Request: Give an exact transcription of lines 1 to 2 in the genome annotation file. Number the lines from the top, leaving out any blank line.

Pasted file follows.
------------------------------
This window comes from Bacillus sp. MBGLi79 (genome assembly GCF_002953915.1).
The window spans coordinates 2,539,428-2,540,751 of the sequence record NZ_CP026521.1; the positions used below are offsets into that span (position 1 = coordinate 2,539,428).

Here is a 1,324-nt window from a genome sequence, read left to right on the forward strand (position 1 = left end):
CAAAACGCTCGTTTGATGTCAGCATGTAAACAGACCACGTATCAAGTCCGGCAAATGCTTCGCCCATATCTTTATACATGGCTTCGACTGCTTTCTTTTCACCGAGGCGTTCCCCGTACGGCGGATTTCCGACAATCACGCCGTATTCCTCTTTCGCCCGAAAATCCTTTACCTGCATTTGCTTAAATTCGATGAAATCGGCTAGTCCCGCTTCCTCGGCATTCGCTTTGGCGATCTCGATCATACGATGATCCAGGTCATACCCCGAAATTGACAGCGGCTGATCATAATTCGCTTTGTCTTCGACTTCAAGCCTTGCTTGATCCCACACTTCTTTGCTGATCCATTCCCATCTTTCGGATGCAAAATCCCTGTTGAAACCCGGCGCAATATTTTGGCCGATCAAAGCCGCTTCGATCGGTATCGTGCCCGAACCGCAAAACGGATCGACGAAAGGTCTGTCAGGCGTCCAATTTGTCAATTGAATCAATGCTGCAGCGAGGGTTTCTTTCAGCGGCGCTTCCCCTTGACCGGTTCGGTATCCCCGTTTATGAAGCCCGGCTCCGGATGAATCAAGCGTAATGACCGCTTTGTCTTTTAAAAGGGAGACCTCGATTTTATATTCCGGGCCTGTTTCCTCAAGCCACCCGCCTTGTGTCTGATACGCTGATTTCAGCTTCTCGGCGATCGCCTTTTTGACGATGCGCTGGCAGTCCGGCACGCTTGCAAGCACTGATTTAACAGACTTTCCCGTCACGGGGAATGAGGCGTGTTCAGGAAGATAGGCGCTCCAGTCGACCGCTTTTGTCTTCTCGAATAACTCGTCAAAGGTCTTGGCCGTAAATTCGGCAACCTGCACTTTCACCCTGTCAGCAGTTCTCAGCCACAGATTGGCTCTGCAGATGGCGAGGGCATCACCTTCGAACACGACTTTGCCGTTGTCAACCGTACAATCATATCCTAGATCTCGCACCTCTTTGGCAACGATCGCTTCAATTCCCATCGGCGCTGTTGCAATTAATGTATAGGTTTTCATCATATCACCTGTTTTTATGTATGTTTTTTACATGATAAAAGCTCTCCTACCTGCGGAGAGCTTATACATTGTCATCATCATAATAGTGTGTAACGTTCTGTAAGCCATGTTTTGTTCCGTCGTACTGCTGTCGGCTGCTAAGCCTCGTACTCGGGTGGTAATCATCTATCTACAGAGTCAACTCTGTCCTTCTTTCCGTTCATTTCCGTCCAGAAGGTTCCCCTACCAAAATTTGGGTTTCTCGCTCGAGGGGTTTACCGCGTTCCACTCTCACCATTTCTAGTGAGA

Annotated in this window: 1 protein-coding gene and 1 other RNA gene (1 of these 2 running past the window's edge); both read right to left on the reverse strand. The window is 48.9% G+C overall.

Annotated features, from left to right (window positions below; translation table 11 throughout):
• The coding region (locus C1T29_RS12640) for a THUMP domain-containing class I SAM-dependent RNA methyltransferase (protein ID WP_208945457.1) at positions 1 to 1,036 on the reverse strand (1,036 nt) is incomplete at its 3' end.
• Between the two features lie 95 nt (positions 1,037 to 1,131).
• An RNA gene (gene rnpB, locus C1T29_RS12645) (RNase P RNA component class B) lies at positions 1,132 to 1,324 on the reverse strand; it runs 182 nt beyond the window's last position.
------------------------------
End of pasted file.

This window comes from Bacillus sp. MBGLi79 (genome assembly GCF_002953915.1).
The window spans coordinates 2,539,428-2,540,751 of the sequence record NZ_CP026521.1; the positions used below are offsets into that span (position 1 = coordinate 2,539,428).